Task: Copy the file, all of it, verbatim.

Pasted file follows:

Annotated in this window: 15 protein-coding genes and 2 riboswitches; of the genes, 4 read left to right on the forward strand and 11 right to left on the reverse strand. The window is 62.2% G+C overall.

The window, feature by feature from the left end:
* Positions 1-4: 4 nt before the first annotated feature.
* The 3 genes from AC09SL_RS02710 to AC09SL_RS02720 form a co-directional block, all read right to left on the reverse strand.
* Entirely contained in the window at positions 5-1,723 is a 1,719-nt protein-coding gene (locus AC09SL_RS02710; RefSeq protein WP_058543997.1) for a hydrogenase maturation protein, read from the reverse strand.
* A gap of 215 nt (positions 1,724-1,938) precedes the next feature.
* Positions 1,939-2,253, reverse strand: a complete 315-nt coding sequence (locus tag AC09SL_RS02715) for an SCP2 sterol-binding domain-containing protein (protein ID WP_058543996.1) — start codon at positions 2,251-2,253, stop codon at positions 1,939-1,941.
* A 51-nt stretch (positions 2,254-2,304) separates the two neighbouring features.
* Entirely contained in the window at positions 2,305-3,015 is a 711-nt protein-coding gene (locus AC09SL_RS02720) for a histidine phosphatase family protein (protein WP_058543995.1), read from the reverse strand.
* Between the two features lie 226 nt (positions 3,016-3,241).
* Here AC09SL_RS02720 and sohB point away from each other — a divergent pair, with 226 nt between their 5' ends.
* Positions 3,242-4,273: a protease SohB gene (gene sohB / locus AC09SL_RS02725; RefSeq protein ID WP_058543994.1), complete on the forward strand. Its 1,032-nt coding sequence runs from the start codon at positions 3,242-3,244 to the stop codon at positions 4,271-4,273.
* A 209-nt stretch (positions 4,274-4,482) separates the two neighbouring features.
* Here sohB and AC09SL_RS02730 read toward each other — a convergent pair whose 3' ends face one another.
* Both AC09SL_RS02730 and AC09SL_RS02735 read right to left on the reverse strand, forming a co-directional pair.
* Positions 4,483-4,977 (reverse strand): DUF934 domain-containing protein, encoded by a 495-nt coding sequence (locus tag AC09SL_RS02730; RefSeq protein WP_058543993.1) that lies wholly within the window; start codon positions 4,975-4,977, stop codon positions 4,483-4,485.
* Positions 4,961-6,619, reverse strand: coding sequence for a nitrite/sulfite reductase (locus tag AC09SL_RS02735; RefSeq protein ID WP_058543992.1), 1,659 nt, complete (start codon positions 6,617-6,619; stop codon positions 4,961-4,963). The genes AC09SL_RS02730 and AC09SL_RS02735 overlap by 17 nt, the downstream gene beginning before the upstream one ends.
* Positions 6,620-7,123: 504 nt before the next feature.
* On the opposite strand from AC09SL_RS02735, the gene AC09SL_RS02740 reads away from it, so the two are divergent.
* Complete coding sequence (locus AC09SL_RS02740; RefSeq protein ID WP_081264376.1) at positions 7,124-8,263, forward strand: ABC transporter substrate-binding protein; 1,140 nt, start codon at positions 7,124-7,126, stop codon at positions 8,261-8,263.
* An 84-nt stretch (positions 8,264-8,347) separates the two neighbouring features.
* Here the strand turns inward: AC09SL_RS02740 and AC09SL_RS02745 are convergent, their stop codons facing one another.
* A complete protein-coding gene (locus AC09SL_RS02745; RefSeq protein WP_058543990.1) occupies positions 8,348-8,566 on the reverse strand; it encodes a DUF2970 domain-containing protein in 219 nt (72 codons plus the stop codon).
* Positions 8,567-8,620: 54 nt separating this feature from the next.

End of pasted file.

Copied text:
Annotated in this window: 15 protein-coding genes and 2 riboswitches; of the genes, 4 read left to right on the forward strand and 11 right to left on the reverse strand. The window is 62.2% G+C overall.

The window, feature by feature from the left end:
* Positions 1-4: 4 nt before the first annotated feature.
* The 3 genes from AC09SL_RS02710 to AC09SL_RS02720 form a co-directional block, all read right to left on the reverse strand.
* Entirely contained in the window at positions 5-1,723 is a 1,719-nt protein-coding gene (locus AC09SL_RS02710; RefSeq protein WP_058543997.1) for a hydrogenase maturation protein, read from the reverse strand.
* A gap of 215 nt (positions 1,724-1,938) precedes the next feature.
* Positions 1,939-2,253, reverse strand: a complete 315-nt coding sequence (locus tag AC09SL_RS02715) for an SCP2 sterol-binding domain-containing protein (protein ID WP_058543996.1) — start codon at positions 2,251-2,253, stop codon at positions 1,939-1,941.
* A 51-nt stretch (positions 2,254-2,304) separates the two neighbouring features.
* Entirely contained in the window at positions 2,305-3,015 is a 711-nt protein-coding gene (locus AC09SL_RS02720) for a histidine phosphatase family protein (protein WP_058543995.1), read from the reverse strand.
* Between the two features lie 226 nt (positions 3,016-3,241).
* Here AC09SL_RS02720 and sohB point away from each other — a divergent pair, with 226 nt between their 5' ends.
* Positions 3,242-4,273: a protease SohB gene (gene sohB / locus AC09SL_RS02725; RefSeq protein ID WP_058543994.1), complete on the forward strand. Its 1,032-nt coding sequence runs from the start codon at positions 3,242-3,244 to the stop codon at positions 4,271-4,273.
* A 209-nt stretch (positions 4,274-4,482) separates the two neighbouring features.
* Here sohB and AC09SL_RS02730 read toward each other — a convergent pair whose 3' ends face one another.
* Both AC09SL_RS02730 and AC09SL_RS02735 read right to left on the reverse strand, forming a co-directional pair.
* Positions 4,483-4,977 (reverse strand): DUF934 domain-containing protein, encoded by a 495-nt coding sequence (locus tag AC09SL_RS02730; RefSeq protein WP_058543993.1) that lies wholly within the window; start codon positions 4,975-4,977, stop codon positions 4,483-4,485.
* Positions 4,961-6,619, reverse strand: coding sequence for a nitrite/sulfite reductase (locus tag AC09SL_RS02735; RefSeq protein ID WP_058543992.1), 1,659 nt, complete (start codon positions 6,617-6,619; stop codon positions 4,961-4,963). The genes AC09SL_RS02730 and AC09SL_RS02735 overlap by 17 nt, the downstream gene beginning before the upstream one ends.
* Positions 6,620-7,123: 504 nt before the next feature.
* On the opposite strand from AC09SL_RS02735, the gene AC09SL_RS02740 reads away from it, so the two are divergent.
* Complete coding sequence (locus AC09SL_RS02740; RefSeq protein ID WP_081264376.1) at positions 7,124-8,263, forward strand: ABC transporter substrate-binding protein; 1,140 nt, start codon at positions 7,124-7,126, stop codon at positions 8,261-8,263.
* An 84-nt stretch (positions 8,264-8,347) separates the two neighbouring features.
* Here the strand turns inward: AC09SL_RS02740 and AC09SL_RS02745 are convergent, their stop codons facing one another.
* A complete protein-coding gene (locus AC09SL_RS02745; RefSeq protein WP_058543990.1) occupies positions 8,348-8,566 on the reverse strand; it encodes a DUF2970 domain-containing protein in 219 nt (72 codons plus the stop codon).
* Positions 8,567-8,620: 54 nt separating this feature from the next.